Ontogeny of sex differences in response to novel objects from adolescence to adulthood in Lister-hooded rats

De-Laine Cyrenne, Gillian Ruth Brown

Research output: Contribution to journalArticlepeer-review

32 Citations (Scopus)

Abstract

n humans, novelty-seeking behavior peaks in adolescence and is higher in males than females. Relatively, little information is available regarding age and sex differences in response to novelty in rodents. In this study, male and female Lister-hooded rats were tested at early adolescence (postnatal day, pnd, 28), mid-adolescence (pnd 40), or early adulthood (pnd 80) in a novel object recognition task (n = 12 males/females per age group). Males displayed a higher preference for the novel object than females at mid-adolescence, with no sex difference at early adolescence. Adult females interacted with the novel object more than adult males, but not when side biases were removed. Sex differences at mid-adolescence were not found in other measures, suggesting that the difference at this age was specific to situations involving choice of novelty. The results are considered in the context of age- and sex-dependent interactions between gonadal hormones and the dopamine system.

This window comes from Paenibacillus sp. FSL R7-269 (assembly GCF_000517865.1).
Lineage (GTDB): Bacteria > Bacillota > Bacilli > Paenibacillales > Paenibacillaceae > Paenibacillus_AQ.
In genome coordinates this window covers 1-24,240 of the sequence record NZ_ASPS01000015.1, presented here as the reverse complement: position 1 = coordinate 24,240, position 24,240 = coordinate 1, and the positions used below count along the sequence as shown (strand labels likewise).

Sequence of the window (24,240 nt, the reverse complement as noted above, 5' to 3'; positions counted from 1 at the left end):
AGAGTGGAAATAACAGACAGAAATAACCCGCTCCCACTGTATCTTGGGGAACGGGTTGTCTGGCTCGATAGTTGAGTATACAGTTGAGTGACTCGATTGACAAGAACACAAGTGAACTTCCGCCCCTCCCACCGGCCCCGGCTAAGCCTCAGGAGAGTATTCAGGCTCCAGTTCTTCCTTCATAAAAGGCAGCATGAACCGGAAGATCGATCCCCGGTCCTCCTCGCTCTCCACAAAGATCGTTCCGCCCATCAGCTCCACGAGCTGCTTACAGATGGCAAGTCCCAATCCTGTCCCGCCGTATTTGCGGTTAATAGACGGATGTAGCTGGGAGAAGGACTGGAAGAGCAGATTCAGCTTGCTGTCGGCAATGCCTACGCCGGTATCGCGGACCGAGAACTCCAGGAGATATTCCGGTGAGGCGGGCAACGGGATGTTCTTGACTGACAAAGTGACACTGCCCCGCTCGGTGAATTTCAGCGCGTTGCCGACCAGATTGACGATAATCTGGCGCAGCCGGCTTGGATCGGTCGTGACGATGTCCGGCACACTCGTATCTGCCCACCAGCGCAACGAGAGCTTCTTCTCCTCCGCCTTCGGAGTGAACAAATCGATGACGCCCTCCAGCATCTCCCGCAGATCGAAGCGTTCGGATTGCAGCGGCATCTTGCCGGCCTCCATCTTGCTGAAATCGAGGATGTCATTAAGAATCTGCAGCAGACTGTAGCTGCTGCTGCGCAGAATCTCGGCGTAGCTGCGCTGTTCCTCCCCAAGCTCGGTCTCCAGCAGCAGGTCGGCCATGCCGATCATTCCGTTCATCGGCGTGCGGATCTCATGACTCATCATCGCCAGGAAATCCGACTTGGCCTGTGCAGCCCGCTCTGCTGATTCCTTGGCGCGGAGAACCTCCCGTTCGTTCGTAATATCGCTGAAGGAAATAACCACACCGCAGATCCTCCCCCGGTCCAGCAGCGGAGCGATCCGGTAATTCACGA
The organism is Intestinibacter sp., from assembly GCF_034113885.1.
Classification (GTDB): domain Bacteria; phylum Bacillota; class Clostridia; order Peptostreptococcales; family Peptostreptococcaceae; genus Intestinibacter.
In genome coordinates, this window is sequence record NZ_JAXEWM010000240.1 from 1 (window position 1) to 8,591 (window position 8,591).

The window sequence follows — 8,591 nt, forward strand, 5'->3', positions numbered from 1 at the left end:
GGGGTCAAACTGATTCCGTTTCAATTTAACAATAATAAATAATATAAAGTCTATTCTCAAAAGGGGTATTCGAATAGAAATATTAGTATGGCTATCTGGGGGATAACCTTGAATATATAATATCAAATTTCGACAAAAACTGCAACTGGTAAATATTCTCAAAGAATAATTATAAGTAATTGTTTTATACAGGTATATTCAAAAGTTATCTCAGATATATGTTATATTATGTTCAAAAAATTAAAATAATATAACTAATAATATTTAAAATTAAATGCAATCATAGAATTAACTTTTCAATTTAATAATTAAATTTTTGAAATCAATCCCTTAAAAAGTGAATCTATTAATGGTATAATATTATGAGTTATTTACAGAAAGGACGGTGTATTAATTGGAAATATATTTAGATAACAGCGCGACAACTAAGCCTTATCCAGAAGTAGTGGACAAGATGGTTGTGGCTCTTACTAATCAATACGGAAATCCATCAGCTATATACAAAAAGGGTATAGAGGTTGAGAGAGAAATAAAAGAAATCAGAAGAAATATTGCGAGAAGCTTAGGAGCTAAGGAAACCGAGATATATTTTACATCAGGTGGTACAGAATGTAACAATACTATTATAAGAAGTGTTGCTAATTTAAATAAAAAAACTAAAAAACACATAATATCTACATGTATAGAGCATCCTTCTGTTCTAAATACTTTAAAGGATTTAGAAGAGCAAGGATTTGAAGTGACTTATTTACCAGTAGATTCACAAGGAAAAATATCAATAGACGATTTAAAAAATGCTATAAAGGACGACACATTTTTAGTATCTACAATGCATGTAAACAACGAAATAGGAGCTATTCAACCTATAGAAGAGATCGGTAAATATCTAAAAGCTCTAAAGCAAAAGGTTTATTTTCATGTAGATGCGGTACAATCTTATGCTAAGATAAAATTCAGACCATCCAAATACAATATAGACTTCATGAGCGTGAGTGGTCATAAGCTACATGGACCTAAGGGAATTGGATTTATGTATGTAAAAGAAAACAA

Original languageEnglish
Pages (from-to)670-676
Number of pages7
JournalDevelopmental Psychobiology
Volume53
Issue number7
Early online date31 Mar 2011
DOIs
Publication statusPublished - Nov 2011

Fingerprint

Dive into the research topics of 'Ontogeny of sex differences in response to novel objects from adolescence to adulthood in Lister-hooded rats'. Together they form a unique fingerprint.

Cite this